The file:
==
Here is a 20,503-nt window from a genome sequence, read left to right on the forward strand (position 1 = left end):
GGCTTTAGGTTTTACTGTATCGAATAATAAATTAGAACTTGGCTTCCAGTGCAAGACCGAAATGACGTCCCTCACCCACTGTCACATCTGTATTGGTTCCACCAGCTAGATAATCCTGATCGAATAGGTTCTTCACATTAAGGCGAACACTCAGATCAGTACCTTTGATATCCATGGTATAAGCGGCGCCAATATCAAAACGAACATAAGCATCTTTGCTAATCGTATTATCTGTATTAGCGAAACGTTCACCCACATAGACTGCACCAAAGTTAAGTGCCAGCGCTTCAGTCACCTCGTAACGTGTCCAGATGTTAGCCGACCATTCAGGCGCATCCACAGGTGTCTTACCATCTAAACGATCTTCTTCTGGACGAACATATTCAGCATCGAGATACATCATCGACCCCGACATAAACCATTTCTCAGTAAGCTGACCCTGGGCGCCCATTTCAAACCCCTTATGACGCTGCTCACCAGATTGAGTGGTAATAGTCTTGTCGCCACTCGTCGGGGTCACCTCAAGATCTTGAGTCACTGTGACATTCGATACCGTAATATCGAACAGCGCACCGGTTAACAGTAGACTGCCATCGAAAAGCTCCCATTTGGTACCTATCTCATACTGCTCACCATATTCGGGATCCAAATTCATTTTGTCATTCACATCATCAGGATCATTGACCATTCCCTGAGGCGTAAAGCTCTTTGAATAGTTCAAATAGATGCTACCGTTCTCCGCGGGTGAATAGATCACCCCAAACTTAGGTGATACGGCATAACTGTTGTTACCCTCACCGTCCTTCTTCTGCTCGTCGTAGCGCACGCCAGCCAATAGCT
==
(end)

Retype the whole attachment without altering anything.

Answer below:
Here is a 20,503-nt window from a genome sequence, read left to right on the forward strand (position 1 = left end):
GGCTTTAGGTTTTACTGTATCGAATAATAAATTAGAACTTGGCTTCCAGTGCAAGACCGAAATGACGTCCCTCACCCACTGTCACATCTGTATTGGTTCCACCAGCTAGATAATCCTGATCGAATAGGTTCTTCACATTAAGGCGAACACTCAGATCAGTACCTTTGATATCCATGGTATAAGCGGCGCCAATATCAAAACGAACATAAGCATCTTTGCTAATCGTATTATCTGTATTAGCGAAACGTTCACCCACATAGACTGCACCAAAGTTAAGTGCCAGCGCTTCAGTCACCTCGTAACGTGTCCAGATGTTAGCCGACCATTCAGGCGCATCCACAGGTGTCTTACCATCTAAACGATCTTCTTCTGGACGAACATATTCAGCATCGAGATACATCATCGACCCCGACATAAACCATTTCTCAGTAAGCTGACCCTGGGCGCCCATTTCAAACCCCTTATGACGCTGCTCACCAGATTGAGTGGTAATAGTCTTGTCGCCACTCGTCGGGGTCACCTCAAGATCTTGAGTCACTGTGACATTCGATACCGTAATATCGAACAGCGCACCGGTTAACAGTAGACTGCCATCGAAAAGCTCCCATTTGGTACCTATCTCATACTGCTCACCATATTCGGGATCCAAATTCATTTTGTCATTCACATCATCAGGATCATTGACCATTCCCTGAGGCGTAAAGCTCTTTGAATAGTTCAAATAGATGCTACCGTTCTCCGCGGGTGAATAGATCACCCCAAACTTAGGTGATACGGCATAACTGTTGTTACCCTCACCGTCCTTCTTCTGCTCGTCGTAGCGCACGCCAGCCAATAGCT